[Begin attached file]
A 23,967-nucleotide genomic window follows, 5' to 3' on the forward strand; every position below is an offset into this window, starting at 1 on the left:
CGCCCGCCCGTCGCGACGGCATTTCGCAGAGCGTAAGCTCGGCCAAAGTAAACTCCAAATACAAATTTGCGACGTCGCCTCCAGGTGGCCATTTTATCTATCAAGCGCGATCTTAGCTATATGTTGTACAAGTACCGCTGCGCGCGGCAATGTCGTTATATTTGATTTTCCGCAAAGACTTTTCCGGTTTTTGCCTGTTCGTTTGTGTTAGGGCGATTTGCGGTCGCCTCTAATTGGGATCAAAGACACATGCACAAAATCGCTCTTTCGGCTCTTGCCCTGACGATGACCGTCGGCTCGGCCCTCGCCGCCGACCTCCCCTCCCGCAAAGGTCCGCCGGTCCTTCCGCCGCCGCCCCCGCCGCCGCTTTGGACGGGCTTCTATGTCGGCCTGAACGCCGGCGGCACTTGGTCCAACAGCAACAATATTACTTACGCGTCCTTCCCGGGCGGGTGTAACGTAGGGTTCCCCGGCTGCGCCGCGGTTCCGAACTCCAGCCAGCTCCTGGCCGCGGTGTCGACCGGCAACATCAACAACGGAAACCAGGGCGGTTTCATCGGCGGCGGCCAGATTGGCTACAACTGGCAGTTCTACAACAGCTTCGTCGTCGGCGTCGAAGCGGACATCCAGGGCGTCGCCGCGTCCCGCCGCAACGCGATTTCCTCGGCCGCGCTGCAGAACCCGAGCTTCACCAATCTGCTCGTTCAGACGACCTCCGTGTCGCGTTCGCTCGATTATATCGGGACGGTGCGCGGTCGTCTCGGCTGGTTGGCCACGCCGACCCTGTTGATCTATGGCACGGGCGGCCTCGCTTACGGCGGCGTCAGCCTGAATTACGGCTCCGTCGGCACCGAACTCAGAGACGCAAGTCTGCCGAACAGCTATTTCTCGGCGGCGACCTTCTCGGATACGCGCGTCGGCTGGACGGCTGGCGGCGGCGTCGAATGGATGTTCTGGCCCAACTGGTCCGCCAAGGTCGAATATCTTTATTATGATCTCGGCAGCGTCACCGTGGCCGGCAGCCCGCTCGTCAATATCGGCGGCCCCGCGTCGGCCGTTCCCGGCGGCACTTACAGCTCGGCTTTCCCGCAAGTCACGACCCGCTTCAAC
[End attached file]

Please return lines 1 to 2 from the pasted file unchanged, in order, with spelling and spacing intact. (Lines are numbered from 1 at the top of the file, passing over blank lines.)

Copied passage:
A 23,967-nucleotide genomic window follows, 5' to 3' on the forward strand; every position below is an offset into this window, starting at 1 on the left:
CGCCCGCCCGTCGCGACGGCATTTCGCAGAGCGTAAGCTCGGCCAAAGTAAACTCCAAATACAAATTTGCGACGTCGCCTCCAGGTGGCCATTTTATCTATCAAGCGCGATCTTAGCTATATGTTGTACAAGTACCGCTGCGCGCGGCAATGTCGTTATATTTGATTTTCCGCAAAGACTTTTCCGGTTTTTGCCTGTTCGTTTGTGTTAGGGCGATTTGCGGTCGCCTCTAATTGGGATCAAAGACACATGCACAAAATCGCTCTTTCGGCTCTTGCCCTGACGATGACCGTCGGCTCGGCCCTCGCCGCCGACCTCCCCTCCCGCAAAGGTCCGCCGGTCCTTCCGCCGCCGCCCCCGCCGCCGCTTTGGACGGGCTTCTATGTCGGCCTGAACGCCGGCGGCACTTGGTCCAACAGCAACAATATTACTTACGCGTCCTTCCCGGGCGGGTGTAACGTAGGGTTCCCCGGCTGCGCCGCGGTTCCGAACTCCAGCCAGCTCCTGGCCGCGGTGTCGACCGGCAACATCAACAACGGAAACCAGGGCGGTTTCATCGGCGGCGGCCAGATTGGCTACAACTGGCAGTTCTACAACAGCTTCGTCGTCGGCGTCGAAGCGGACATCCAGGGCGTCGCCGCGTCCCGCCGCAACGCGATTTCCTCGGCCGCGCTGCAGAACCCGAGCTTCACCAATCTGCTCGTTCAGACGACCTCCGTGTCGCGTTCGCTCGATTATATCGGGACGGTGCGCGGTCGTCTCGGCTGGTTGGCCACGCCGACCCTGTTGATCTATGGCACGGGCGGCCTCGCTTACGGCGGCGTCAGCCTGAATTACGGCTCCGTCGGCACCGAACTCAGAGACGCAAGTCTGCCGAACAGCTATTTCTCGGCGGCGACCTTCTCGGATACGCGCGTCGGCTGGACGGCTGGCGGCGGCGTCGAATGGATGTTCTGGCCCAACTGGTCCGCCAAGGTCGAATATCTTTATTATGATCTCGGCAGCGTCACCGTGGCCGGCAGCCCGCTCGTCAATATCGGCGGCCCCGCGTCGGCCGTTCCCGGCGGCACTTACAGCTCGGCTTTCCCGCAAGTCACGACCCGCTTCAAC